MSU Residence Halls at Capacity

Minnesota State’s residence halls have implemented a waitlist for interested students. The five communities are at full capacity for the first time since COVID restrictions were in place for campus living. 

Director of Residential Life Cindy Janney said she is optimistic about what the need for a housing waitlist means for campus culture. 

“This feels better. COVID was hard on everybody. COVID was hard on CAs, it was really hard on hall directors,” said Janney.

Maverick Insider, a newsletter run by the Centennial Student Union, stated there are over 100 students on the waitlist, but according to Janney, the availability and demand for housing will constantly shift throughout the fall semester. While on the waitlist, Residential Life will suggest off-campus options.

“It’s an ongoing process — what cancellations have come in, what spaces are now available, and who’s on the waitlist that we can offer a space to. For example, if it’s a space where the roommate is a man, and the person on the waitlist is a woman, then we aren’t offering that person a space,” Janney said. 

Despite the waitlist, Res Life is ensuring current residents receive their desired living arrangements. Unlike other universities across the country, dorm rooms designed for two are not being filled with three students, according to Janney. 

Students on the waitlist will also not be placed in more expensive room types than requested when possible. “When the space we have available IS more expensive than the student’s request, and the student asks for a lower-priced room, we prioritize moving the student to the lower-priced room,” Janney relayed from residential staff.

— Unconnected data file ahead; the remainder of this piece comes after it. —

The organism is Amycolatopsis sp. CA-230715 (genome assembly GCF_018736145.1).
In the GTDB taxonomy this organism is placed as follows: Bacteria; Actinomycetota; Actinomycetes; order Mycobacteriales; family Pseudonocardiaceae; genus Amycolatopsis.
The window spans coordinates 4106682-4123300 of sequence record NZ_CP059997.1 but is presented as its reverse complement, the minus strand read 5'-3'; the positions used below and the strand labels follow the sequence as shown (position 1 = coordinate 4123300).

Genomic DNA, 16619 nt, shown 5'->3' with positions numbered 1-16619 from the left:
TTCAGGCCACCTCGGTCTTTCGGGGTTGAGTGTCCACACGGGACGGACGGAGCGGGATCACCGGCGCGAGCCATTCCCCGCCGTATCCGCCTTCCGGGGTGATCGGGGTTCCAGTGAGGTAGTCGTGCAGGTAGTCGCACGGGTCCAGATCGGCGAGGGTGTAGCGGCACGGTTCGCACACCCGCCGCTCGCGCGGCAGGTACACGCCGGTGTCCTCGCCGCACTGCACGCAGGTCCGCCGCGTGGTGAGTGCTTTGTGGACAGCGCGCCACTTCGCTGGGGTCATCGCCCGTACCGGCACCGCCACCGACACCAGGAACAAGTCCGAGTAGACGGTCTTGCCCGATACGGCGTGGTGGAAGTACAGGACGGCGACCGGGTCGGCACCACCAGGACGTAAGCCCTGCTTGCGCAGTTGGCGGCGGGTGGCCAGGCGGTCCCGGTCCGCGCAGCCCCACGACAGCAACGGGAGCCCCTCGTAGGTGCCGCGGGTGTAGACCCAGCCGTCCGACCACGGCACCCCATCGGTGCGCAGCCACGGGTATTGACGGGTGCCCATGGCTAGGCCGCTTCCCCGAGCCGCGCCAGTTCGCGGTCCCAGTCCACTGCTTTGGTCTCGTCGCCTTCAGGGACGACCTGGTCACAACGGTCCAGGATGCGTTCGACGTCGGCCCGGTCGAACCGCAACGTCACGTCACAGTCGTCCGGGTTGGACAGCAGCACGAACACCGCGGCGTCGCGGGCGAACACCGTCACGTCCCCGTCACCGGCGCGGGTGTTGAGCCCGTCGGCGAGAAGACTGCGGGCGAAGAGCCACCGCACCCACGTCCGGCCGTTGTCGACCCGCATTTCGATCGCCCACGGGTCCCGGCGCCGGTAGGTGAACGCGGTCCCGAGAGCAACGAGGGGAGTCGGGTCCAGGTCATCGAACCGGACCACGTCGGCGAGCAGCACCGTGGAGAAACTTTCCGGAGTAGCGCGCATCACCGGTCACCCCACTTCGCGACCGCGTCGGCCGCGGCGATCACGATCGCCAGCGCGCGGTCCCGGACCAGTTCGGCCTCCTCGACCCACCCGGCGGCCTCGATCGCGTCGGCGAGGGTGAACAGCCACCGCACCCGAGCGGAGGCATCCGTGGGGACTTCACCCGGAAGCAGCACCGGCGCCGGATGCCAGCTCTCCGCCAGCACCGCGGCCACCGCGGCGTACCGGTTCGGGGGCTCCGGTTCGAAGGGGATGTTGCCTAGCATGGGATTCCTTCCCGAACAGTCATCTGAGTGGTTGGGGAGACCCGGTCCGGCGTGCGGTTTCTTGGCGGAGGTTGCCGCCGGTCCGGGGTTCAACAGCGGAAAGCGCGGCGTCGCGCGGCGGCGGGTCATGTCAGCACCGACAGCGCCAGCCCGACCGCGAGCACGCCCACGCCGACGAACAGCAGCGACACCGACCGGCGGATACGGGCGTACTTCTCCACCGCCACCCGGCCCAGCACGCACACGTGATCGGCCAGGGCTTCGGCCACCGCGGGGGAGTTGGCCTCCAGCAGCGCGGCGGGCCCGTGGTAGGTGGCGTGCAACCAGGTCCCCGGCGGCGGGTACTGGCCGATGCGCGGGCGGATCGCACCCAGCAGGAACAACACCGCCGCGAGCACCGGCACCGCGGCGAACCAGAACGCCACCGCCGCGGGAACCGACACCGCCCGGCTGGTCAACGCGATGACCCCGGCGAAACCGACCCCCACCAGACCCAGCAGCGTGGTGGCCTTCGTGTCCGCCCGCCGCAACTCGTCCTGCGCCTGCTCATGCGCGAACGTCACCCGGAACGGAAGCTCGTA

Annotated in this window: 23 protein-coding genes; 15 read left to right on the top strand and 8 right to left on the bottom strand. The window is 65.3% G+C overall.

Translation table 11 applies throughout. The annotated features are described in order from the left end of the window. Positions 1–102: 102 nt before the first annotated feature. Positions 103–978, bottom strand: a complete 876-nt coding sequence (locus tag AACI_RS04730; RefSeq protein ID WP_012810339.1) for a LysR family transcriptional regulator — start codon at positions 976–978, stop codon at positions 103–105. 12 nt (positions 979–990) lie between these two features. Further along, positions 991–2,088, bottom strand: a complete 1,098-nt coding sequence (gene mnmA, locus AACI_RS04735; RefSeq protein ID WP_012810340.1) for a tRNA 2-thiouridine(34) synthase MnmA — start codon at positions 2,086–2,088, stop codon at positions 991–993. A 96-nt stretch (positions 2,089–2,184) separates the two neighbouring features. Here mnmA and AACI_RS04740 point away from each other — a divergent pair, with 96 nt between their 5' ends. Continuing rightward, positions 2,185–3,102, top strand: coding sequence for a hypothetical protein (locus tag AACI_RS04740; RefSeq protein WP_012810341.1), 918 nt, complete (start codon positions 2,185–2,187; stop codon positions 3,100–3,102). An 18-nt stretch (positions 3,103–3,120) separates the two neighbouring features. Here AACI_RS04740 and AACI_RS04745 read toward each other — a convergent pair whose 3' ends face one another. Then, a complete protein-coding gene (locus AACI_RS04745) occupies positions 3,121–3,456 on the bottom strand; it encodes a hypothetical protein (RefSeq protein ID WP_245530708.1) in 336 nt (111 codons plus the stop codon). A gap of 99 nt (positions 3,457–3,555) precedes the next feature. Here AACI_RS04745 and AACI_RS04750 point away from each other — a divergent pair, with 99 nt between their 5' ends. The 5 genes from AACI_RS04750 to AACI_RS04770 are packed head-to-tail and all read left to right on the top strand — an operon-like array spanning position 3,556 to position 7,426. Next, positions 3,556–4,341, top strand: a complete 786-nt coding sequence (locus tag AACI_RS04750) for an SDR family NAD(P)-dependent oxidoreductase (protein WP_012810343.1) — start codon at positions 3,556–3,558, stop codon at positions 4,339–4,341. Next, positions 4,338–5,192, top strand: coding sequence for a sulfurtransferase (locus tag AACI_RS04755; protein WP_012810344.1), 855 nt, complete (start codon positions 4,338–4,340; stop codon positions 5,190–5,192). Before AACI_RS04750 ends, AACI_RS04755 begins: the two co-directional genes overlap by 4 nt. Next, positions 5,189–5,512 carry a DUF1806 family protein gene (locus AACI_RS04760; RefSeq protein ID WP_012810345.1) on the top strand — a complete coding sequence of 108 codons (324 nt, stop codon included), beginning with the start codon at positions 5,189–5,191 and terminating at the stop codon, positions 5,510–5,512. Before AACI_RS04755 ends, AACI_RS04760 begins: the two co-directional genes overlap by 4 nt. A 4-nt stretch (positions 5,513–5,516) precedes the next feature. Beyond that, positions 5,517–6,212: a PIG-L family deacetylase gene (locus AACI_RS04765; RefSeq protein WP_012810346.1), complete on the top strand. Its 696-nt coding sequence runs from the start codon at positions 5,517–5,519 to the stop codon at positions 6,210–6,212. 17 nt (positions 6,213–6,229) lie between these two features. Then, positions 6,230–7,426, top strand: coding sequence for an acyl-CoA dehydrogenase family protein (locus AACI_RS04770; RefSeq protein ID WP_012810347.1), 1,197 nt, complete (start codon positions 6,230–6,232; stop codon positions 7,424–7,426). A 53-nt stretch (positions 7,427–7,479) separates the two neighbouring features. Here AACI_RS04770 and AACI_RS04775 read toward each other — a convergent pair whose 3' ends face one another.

While the freshman class of 2027 is not larger than last year’s record-breaking size, MSU’s current freshman class makes up most of the resident hall population. “We tend to see them [returning students] moving to single rooms,” Janney said. 

Despite the higher costs associated with on-campus living, the residence halls provide a convenient experience for MSU students, even upperclassmen. Henry Bowring-Mcdonough is a senior anthropology and Spanish double major who has lived in Preska, McElroy and Stadium Heights. 

While many returning students find accommodations off-campus, Bowring-Mcdonough stayed in residential life for a convenient and stress-free experience after his semester abroad. 

“I didn’t want to try and find a mid-year lease, or deal with paying rent, or anything like that. I lived in campus housing abroad, too, so it felt like the easy choice,” he said. 

Bowring-Mcdonough also noted the difference in a post-quarantine campus. 

“My freshman year started in the fall of 2020 when things were a lot scarier. I just put on a Galactic Bingo with my co-lead Katie Stewart and our team of amazing volunteers from the Student Events Team and Fraternity and Sorority Life this past Saturday. I don’t think I could’ve imagined even going to something like that in 2020. I’m very proud of how far we’ve come and how different everything feels.”

Header Photo: Over Welcome Week, Residential Life helped students pack the dorm halls which are at full capacity. (Dominic Bothe/The Reporter)

Write to Alexandra Tostrud at

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